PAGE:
“We’re a global firm and we really mean it,” says Celeste Warren, vice president, human resources, for Edelman Canada, part of the world’s largest public relations firm. She’s referring to her company’s global mobility program that encourages employees to apply for short- and long-term transfers to one of Edelman’s 66 international offices.
Ms. Warren cites a woman in her late twenties who is spending a year in Edelman’s Toronto office. “She’s from São Paulo and she keeps saying, ‘I’m constantly learning. I can’t wait to get back to teach everyone what I’ve learned and added to my skillset.”
Over the past few years, Edelman has implemented a formalized mobility program that helps staff request, and be considered for, international transfers. Such transfers were previously an option, but there wasn’t as structured a process to facilitate what can be an expensive and challenging undertaking. Thanks to the vision of Richard Edelman, the firm’s president and CEO, who strongly believes in investing in people who want international exposure, “we now have a team that organizes international transfers as part of our job,” says Ms. Warren.
Providing its employees with a high degree of international mobility helped Edelman earn high marks on the 2013 Great Place to Work Institute survey of Canada’s Best Workplaces. It’s a quality that also helped software maker Intuit earn an overall second place rank among Canada’s Best Workplaces for 2013.
Intuit Inc., a global firm that developed financial software such as TurboTax, QuickBsooks and mint.com, encourages its 8,500 employees to spend time in its offices around the world. Intuit’s international temporary assignment program (ITAP) offers three- to six-month transfers, allowing individuals, and their families (if applicable), to spend time in another part of the world.
“From a company’s perspective, you couldn’t ask for anything better than having someone exposed to another culture and the products there and then bring those new understandings back,” says Giovanni Morrone, a human resources business partner for Intuit Canada and United Kingdom.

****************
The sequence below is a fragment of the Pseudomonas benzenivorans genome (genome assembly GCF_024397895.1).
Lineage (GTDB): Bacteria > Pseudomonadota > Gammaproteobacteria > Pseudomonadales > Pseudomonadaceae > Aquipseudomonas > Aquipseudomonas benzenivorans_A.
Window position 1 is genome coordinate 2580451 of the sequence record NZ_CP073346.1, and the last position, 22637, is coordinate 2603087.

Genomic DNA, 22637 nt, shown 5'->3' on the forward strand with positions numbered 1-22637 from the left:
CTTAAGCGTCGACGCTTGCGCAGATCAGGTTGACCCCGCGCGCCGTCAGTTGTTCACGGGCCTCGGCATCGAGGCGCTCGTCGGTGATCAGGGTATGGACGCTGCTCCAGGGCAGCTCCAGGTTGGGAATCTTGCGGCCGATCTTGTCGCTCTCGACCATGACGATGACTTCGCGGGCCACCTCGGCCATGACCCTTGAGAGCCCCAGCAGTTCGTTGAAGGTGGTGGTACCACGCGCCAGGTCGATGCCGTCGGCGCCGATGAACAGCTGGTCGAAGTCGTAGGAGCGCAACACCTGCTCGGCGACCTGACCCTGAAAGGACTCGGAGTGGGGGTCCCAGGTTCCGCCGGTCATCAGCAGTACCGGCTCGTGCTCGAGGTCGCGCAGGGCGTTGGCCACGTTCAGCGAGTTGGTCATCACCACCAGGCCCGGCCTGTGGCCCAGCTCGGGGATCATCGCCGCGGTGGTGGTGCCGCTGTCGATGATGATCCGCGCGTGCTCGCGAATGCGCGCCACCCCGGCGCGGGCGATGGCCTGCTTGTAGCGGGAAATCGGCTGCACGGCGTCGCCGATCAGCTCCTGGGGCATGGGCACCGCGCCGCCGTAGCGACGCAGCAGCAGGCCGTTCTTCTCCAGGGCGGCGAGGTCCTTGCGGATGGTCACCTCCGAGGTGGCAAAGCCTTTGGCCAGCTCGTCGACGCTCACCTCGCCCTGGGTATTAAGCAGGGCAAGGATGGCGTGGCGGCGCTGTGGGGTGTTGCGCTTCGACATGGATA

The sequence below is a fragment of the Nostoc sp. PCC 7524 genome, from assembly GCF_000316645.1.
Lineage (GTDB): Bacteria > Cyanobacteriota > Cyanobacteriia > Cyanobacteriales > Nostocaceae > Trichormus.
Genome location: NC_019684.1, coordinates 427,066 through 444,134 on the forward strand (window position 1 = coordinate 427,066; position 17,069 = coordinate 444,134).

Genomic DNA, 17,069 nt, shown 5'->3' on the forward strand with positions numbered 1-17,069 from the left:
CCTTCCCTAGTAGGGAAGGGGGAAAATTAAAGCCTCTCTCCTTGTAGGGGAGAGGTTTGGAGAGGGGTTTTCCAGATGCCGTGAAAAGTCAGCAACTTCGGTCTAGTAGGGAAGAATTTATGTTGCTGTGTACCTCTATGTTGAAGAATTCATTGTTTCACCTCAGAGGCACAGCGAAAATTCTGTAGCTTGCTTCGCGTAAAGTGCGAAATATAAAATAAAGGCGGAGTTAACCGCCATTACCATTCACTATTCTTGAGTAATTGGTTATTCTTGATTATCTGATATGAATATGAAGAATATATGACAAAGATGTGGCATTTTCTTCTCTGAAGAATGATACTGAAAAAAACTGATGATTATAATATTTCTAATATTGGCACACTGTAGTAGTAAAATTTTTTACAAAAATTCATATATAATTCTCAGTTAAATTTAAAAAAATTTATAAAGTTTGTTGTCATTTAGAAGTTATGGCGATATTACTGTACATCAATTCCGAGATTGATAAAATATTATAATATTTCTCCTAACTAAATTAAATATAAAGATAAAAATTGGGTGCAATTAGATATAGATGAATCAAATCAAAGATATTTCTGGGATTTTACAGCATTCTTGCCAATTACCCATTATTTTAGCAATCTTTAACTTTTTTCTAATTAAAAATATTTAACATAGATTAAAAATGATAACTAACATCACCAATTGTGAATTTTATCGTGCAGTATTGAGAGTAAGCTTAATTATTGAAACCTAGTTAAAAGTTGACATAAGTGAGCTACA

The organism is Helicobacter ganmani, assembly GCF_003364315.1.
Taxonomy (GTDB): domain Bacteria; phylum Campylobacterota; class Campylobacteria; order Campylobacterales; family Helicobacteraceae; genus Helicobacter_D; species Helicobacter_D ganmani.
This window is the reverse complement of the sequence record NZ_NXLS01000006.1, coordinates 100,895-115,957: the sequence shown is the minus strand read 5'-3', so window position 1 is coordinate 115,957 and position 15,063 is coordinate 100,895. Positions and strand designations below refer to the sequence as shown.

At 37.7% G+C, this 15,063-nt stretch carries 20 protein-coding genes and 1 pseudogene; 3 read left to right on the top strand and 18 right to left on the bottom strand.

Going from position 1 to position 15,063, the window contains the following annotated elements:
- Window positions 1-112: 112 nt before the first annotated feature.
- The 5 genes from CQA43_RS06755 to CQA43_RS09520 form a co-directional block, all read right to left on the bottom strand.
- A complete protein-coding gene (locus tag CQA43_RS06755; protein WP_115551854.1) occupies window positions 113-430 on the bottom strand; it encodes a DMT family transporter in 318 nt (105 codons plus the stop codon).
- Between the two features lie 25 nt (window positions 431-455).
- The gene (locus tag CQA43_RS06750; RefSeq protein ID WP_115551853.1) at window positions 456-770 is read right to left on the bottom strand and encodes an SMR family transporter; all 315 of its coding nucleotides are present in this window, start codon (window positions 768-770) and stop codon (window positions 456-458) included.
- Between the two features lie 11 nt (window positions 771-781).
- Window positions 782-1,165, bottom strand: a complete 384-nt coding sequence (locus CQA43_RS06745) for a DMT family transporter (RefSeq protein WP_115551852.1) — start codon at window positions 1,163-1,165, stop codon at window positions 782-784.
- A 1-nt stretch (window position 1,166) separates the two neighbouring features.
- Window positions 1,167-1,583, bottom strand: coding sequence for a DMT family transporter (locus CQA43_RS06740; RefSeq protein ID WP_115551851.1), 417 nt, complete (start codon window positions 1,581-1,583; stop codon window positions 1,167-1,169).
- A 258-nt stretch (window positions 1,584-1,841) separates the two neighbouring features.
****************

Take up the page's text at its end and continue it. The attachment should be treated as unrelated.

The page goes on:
ITAP began about a year and a half ago following a brainstorming session between business leaders and the HR team about how employees were seeking opportunities to gain international experience. “We realized we had to create a framework for this to happen,” he says. “It couldn’t be done haphazardly.”
Both HR practitioners emphasize that these kind of short-term transfers aren’t for everyone. They also say there has to be a vetting process before an application is approved. “We do a thorough pre-assessment,” says Ms. Warren. “We want to know: what are your reasons for moving; what are you hoping to get from this; and what would you want at the end so you’d feel that you really gained.”
“It isn’t just jump on a plane and we’ll see what happens,” says Mr. Morrone. “There has to be a plan. We’re very big on the employee bringing back learnings they can share.” He mentions an engineer from Edmonton who spent time in several California offices to learn about a new personal tax app. “He brought back knowledge that helped us build SnapTax much more quickly. Thanks to his rotation, Canadians can file taxes on their iPhone today.”
These global rotation programs are fairly new at both companies, but the response at both firms has been incredibly positive, both spokespeople say. “There’s another huge benefit,” Ms. Warren adds. “It really boosts employee retention. They get the international experience they’ve always wanted without having to leave the firm.”
NOT ON THE LIST?
If your workplace isn’t on this year’s list but you think it should be, we encourage you to participate in the 2014 list of Best Workplaces in Canada. We are now accepting nominations at www.greatplacetowork.ca.